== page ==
Kickstarter Backers are a unique institution. I’ve had a lot of fans support my work, but the Kickstarter donors are just a different kind of fan. They’re philanthropic and more charitable than the average fan. They are full of faith and hope and put their good money into trusting others. As an artist working in mass media, that trust is sacred to us. We give a pitch that has no monetary value, and they put in dollar one of real money. If a bunch of Broken Age backers lose hope or worse, feel burned by the process, then it will damage the spirit of the Kickstarter backer. And we all need to maintain their enthusiasm, not only for Schafer’s game but for countless other games being aimed at Kickstarter right now. Just like I encourage Schafer to keep fighting for his game, I encourage the donors to keep fighting for what Kickstarter stands for in games. Kickstarter can’t fail. We can’t let it fail or the bad guys, the anti artists, will win.

So far, the Double Fine backers are hanging tough… and it’s a credit to their generosity and vision. I know from my own successful campaign for the Sketchbook Archives that treating backers as full fledged team members, instead of mere consumers, always produces better results. They don’t betray you for being transparent about the good and the bad news regarding the project.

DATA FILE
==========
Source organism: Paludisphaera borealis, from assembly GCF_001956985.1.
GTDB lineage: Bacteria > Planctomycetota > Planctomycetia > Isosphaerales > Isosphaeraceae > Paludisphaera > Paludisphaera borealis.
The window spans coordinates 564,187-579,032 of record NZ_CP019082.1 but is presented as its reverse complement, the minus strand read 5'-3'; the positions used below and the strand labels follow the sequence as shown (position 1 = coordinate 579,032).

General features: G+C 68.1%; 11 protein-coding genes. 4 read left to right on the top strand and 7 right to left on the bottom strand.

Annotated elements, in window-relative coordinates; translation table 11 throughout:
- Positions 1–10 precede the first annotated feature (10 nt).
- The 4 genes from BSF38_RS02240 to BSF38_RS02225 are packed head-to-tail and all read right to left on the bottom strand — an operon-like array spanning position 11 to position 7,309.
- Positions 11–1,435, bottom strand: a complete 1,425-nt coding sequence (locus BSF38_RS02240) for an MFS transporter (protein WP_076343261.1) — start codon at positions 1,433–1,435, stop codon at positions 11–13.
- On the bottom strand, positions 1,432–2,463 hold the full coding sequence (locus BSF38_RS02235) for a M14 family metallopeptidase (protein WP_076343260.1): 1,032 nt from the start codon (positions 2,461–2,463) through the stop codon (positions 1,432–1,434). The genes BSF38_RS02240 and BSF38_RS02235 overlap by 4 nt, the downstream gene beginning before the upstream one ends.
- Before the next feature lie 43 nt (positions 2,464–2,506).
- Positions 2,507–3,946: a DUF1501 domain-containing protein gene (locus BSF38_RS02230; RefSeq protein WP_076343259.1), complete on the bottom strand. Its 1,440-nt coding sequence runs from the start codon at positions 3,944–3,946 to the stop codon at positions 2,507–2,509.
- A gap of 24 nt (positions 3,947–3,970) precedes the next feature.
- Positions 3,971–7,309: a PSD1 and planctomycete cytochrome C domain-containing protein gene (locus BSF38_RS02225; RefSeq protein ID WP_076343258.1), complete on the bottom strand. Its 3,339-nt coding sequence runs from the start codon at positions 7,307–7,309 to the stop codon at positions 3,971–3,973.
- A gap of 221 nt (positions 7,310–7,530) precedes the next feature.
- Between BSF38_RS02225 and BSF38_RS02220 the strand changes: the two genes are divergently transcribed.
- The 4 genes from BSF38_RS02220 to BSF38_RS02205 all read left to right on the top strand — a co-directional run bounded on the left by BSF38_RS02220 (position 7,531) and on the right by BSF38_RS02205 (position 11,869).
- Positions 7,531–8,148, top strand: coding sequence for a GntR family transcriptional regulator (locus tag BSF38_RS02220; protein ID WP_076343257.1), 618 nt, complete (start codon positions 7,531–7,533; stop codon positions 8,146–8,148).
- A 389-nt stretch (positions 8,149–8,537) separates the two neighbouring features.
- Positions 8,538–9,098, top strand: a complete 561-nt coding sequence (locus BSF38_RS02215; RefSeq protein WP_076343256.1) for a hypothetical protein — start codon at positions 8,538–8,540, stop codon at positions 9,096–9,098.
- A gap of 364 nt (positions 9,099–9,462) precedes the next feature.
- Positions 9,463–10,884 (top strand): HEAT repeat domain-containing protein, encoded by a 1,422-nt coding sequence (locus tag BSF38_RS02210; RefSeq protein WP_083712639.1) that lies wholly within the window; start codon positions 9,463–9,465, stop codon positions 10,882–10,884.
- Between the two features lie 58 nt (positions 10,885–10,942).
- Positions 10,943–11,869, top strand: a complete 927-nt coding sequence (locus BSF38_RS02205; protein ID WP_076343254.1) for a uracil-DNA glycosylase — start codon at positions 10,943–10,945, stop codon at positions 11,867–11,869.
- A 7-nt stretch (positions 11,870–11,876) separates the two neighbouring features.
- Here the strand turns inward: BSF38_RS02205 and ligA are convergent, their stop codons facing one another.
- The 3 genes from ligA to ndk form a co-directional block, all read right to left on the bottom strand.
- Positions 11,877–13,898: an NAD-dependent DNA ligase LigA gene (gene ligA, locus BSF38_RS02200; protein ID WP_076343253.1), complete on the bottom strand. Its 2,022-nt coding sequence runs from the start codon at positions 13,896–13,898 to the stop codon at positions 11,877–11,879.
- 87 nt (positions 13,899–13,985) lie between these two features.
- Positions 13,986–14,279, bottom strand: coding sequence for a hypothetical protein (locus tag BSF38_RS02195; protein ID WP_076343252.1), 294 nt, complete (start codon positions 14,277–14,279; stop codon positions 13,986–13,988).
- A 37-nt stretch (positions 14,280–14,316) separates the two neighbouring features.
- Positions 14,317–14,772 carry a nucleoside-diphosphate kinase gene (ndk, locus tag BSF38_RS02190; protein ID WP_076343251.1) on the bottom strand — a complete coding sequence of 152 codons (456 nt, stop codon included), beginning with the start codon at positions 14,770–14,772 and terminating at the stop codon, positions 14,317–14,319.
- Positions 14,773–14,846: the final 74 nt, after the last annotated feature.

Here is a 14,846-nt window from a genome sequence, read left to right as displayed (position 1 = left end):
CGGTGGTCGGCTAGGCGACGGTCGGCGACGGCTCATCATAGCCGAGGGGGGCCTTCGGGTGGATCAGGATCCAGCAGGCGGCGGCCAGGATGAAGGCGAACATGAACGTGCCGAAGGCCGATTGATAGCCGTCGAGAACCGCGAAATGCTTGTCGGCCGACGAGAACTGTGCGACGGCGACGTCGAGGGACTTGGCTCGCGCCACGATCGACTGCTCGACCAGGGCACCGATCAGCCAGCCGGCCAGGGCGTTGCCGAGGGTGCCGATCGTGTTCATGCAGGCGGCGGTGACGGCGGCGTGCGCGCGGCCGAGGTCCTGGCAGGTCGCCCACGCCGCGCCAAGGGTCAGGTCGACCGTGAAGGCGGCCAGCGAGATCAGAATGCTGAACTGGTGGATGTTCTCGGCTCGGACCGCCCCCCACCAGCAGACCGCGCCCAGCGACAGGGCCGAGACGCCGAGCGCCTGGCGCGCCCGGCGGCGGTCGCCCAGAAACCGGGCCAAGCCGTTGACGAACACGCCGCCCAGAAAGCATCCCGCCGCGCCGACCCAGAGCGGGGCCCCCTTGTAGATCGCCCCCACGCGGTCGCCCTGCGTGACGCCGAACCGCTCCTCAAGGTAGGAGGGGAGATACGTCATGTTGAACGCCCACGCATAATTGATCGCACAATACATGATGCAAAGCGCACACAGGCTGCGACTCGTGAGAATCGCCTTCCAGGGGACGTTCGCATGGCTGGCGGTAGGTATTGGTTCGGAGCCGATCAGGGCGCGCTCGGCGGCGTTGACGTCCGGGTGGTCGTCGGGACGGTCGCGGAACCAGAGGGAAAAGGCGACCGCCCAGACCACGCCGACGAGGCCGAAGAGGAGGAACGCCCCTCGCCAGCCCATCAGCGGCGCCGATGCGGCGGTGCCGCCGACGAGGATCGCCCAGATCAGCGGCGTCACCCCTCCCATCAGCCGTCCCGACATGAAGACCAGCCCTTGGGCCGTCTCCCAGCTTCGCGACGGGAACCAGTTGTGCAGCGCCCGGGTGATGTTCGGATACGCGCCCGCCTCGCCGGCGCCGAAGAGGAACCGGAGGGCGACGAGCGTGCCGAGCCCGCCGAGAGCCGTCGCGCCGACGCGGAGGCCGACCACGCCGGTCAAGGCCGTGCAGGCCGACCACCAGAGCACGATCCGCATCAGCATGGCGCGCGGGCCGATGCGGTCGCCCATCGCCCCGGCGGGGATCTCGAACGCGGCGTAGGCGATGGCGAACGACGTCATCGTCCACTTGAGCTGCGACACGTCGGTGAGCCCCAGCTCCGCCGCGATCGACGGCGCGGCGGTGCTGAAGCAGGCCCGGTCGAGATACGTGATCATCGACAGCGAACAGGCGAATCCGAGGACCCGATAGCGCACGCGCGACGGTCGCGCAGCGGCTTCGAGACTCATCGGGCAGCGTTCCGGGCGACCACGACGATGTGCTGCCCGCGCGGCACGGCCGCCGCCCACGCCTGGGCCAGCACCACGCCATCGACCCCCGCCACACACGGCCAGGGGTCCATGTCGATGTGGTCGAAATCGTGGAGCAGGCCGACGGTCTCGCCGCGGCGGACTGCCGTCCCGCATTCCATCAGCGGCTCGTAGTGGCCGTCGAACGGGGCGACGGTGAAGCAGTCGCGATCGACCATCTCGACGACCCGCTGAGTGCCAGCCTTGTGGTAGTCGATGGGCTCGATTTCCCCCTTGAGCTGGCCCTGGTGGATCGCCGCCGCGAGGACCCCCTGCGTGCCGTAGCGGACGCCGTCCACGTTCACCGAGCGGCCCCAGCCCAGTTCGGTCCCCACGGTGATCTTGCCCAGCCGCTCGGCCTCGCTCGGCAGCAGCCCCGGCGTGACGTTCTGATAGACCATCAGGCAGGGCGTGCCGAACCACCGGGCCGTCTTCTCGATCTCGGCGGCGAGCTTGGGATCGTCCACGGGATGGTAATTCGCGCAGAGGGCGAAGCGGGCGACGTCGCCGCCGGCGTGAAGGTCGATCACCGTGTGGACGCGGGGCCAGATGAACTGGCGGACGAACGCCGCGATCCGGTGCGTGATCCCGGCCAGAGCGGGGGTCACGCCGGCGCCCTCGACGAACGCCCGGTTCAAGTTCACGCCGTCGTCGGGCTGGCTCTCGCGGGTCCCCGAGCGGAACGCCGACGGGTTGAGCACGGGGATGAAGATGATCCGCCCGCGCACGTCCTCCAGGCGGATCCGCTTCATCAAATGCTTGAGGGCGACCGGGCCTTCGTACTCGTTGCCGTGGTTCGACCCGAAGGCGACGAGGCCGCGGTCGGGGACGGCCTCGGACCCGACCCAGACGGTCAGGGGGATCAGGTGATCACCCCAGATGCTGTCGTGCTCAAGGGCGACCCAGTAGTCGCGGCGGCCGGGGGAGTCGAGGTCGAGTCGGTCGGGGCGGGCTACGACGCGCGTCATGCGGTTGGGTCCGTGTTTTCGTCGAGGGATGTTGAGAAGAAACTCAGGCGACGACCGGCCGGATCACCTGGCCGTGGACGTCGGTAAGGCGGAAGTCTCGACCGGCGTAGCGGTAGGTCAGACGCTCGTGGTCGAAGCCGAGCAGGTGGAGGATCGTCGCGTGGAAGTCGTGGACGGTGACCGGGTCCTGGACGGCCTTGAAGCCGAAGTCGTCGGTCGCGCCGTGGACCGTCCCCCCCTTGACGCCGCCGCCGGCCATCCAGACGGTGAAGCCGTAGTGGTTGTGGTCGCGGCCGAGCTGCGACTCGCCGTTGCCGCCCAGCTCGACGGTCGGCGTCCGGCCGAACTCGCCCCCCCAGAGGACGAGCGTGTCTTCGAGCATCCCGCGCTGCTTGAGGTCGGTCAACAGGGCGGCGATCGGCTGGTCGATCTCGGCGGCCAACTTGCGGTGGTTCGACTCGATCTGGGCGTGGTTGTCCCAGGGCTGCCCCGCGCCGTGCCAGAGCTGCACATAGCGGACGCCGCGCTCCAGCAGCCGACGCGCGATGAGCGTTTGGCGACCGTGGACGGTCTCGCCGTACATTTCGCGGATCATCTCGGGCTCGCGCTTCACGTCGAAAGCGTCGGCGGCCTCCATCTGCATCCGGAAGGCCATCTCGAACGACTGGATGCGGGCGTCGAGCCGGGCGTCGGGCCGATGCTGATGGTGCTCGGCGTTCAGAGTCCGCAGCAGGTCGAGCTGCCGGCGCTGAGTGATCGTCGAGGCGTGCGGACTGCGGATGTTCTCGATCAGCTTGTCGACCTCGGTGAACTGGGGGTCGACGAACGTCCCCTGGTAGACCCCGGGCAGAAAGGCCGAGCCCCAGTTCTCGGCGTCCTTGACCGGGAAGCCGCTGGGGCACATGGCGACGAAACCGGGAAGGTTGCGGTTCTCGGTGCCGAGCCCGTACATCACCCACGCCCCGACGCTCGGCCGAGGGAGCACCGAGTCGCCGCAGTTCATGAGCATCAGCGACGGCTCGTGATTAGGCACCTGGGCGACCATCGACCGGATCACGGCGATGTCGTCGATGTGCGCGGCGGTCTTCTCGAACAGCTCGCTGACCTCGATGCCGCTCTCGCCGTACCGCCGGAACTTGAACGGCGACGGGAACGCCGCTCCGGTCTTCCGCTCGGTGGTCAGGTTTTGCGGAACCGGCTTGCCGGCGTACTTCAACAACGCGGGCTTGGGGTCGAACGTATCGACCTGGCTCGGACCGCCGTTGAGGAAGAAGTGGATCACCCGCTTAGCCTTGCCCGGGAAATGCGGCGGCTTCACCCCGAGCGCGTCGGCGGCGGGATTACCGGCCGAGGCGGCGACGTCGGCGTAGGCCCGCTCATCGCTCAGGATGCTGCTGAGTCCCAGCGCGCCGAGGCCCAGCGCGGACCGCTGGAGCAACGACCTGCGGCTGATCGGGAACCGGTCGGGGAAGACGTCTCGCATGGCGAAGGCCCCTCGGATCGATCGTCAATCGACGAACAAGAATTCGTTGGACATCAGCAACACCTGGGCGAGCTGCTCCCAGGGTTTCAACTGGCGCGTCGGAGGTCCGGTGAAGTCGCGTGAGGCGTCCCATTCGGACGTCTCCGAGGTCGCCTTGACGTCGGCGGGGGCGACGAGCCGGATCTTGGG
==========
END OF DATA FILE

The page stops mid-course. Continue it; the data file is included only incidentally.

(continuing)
As for our own game Armikrog, we’re doubly cautious about our funding and our game design. But like all game development, the problem we’re going to face toward the end is unknown to us. I only know that something always does come up that shakes our confidence and seems insurmountable. But we’re in good company with every other art project that ever needed real life funding to get made. Kickstarter is still liquid magic in a bottle, and Broken Age’s very normal problems don’t change that fact.

Mark Twain said, “The reports of my death have been greatly exaggerated.” and I wouldn’t bet my money against Schafer… he had the good eye to support Armikrog, after all! Let’s play the game when it comes out and judge his decisions based on that. If the game is terrible then we can talk about who let who down. But if it’s got scope, vision and wonder then how can we criticize that?! 

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Griffin Commission

March 4, 2013

I did this commish for a pal:
griffin
The Griffin is an ancient myth that was adopted by the church in the middle ages. The lion represented Lordship and dominance of the ground while the eagle represented “the king of the air”. Combined they were an image of Christ’s divinity (the eagle) and his humanity (the lion).